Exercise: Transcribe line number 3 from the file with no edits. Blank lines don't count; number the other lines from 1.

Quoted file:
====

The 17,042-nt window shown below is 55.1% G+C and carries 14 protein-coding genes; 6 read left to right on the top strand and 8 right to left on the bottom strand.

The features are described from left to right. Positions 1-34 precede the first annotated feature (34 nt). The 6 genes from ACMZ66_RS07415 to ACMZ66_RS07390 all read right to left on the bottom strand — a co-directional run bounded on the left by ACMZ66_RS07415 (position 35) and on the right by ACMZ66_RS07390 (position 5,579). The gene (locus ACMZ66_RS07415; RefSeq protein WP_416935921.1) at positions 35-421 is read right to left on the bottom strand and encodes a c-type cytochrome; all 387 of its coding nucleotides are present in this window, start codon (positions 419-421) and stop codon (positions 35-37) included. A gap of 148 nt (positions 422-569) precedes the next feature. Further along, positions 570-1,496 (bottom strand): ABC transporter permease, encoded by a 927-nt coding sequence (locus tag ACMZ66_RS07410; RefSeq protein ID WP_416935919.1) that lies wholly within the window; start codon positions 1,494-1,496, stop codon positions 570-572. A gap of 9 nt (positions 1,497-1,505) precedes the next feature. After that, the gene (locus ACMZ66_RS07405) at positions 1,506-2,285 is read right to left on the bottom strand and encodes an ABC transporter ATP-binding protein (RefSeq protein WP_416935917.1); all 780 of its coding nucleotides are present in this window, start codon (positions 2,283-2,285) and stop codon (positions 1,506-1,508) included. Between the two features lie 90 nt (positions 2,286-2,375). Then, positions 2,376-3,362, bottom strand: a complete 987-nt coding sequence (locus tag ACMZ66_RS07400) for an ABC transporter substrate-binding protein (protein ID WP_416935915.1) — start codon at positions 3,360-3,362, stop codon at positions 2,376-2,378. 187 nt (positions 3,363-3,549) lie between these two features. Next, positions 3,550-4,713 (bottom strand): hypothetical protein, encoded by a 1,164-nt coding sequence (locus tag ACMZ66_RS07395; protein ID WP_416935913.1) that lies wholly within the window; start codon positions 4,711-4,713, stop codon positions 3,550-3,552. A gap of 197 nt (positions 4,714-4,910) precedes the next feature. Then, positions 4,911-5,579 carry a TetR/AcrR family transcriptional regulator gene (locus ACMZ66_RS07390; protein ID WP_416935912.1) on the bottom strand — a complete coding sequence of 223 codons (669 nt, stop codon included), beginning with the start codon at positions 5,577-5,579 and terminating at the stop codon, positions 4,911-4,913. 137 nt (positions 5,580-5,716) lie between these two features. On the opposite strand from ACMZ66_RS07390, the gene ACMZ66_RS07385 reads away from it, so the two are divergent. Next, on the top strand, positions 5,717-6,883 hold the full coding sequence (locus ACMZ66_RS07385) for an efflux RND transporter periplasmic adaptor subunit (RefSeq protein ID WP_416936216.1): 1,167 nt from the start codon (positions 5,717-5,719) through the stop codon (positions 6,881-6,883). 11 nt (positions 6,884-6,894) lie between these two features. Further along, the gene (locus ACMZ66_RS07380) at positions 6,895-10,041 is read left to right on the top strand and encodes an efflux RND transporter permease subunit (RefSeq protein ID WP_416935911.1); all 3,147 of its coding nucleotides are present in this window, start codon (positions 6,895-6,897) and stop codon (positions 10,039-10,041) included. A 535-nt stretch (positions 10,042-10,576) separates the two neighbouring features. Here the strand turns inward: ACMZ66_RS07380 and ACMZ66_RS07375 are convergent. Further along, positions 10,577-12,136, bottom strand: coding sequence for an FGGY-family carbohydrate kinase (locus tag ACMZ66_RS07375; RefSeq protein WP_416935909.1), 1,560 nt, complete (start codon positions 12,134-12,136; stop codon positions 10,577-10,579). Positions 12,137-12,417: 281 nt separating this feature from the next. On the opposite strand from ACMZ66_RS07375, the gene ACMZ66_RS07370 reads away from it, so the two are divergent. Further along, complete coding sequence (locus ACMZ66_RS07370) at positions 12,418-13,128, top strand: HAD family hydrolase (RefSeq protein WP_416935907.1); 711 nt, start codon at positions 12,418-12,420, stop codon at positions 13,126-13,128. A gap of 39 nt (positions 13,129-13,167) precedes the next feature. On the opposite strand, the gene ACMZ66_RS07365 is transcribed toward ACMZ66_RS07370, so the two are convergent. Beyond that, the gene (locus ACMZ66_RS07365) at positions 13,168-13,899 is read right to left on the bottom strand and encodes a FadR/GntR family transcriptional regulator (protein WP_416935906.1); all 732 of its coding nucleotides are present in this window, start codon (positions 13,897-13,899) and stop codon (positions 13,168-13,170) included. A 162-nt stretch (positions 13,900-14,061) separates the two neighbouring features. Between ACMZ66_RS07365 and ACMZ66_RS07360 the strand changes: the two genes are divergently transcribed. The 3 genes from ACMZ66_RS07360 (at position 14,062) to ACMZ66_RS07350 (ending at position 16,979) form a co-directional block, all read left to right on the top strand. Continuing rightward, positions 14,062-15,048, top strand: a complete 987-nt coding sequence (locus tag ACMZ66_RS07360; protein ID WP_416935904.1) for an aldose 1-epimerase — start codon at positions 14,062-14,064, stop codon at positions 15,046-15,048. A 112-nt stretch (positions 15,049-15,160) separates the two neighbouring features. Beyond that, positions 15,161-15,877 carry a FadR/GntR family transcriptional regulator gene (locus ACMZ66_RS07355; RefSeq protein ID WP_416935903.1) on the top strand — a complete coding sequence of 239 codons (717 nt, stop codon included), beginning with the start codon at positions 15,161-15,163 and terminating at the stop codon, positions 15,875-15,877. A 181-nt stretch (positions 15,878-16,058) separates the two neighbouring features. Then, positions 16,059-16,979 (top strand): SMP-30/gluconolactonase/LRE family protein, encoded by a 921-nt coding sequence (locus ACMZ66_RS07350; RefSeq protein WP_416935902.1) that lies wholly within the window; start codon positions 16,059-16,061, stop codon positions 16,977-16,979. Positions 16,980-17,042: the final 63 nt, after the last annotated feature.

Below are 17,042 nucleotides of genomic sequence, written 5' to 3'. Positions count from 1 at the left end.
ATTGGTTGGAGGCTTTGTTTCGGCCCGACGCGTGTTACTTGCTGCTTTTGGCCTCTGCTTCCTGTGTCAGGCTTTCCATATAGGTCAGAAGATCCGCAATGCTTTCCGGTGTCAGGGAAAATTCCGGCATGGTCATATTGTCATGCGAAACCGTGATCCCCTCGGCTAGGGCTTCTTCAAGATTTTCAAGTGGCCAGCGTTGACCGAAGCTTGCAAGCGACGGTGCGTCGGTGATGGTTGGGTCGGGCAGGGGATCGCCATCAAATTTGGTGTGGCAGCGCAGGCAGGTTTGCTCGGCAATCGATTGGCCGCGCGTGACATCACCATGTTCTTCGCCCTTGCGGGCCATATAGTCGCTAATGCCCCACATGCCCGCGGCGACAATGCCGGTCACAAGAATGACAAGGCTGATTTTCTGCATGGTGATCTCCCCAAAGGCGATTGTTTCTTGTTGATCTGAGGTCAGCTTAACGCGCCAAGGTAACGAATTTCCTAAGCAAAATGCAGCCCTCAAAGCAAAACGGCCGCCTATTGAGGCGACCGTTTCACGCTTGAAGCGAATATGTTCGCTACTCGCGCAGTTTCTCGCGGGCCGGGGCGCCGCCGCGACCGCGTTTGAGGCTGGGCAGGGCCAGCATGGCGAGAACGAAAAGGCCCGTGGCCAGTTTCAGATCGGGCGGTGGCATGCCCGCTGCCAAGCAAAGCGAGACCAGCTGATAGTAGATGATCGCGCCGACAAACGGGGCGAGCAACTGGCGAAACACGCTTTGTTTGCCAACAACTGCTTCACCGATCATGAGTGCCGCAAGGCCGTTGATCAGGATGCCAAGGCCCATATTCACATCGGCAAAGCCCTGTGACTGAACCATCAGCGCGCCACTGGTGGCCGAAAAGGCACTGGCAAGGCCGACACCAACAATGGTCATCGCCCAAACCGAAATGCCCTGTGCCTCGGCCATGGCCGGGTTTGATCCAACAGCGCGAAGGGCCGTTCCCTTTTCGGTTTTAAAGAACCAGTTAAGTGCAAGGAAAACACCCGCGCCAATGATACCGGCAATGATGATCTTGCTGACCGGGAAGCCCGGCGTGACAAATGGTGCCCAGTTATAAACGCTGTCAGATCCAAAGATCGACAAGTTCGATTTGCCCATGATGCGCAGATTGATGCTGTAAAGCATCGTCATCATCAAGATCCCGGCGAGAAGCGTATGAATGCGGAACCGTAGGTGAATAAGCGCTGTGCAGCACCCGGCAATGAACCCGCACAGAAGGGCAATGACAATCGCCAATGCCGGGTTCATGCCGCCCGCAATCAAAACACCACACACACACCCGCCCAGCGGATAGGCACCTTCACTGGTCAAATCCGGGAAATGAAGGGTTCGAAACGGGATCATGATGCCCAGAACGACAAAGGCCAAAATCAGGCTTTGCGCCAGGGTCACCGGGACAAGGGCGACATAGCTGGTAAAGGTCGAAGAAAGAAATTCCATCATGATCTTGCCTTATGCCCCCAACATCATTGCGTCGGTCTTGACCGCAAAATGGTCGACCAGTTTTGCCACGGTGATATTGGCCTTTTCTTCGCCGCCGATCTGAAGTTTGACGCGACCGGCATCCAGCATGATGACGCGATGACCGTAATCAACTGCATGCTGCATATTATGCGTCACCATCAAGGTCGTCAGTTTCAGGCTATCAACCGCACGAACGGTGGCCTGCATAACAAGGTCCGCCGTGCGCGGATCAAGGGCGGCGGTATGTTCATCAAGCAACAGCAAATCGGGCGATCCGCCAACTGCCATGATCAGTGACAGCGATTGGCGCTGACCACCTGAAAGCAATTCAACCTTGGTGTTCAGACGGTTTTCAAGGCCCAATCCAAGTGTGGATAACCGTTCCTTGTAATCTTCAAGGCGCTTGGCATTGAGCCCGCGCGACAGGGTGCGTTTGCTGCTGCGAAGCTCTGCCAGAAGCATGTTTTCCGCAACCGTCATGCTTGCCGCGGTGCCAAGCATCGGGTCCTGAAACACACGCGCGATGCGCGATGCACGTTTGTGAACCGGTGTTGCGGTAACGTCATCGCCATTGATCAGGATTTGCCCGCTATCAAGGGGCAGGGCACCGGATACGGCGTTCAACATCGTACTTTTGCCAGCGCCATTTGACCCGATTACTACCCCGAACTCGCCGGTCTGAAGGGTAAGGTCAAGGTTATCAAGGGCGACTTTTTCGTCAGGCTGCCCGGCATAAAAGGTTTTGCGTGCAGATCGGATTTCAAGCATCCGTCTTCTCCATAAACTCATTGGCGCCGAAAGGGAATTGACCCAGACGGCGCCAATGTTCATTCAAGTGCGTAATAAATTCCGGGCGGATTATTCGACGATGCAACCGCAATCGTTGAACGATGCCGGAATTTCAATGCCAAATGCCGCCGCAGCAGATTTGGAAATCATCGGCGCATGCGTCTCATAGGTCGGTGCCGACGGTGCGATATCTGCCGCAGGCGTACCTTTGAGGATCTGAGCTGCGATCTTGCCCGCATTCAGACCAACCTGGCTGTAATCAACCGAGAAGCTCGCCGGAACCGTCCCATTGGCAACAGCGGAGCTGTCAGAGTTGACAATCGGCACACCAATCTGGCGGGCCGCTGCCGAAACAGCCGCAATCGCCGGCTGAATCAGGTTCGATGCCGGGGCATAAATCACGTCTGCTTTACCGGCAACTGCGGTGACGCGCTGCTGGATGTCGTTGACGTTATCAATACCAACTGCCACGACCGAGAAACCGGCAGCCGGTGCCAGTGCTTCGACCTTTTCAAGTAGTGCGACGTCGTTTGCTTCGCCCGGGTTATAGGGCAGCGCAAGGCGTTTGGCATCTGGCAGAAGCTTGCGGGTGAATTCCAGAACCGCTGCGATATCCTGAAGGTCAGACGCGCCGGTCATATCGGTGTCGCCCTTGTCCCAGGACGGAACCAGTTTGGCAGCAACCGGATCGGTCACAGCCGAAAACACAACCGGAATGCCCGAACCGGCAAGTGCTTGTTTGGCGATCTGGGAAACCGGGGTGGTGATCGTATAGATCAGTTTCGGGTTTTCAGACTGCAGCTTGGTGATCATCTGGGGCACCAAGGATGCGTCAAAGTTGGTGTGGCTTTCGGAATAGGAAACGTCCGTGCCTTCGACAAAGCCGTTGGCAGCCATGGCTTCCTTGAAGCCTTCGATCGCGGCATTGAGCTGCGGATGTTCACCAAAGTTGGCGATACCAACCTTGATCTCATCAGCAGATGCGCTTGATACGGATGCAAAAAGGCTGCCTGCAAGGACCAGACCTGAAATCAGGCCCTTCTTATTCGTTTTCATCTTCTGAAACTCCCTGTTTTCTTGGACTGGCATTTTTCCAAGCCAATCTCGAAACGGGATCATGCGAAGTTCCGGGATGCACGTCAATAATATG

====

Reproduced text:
Below are 17,042 nucleotides of genomic sequence, written 5' to 3'. Positions count from 1 at the left end.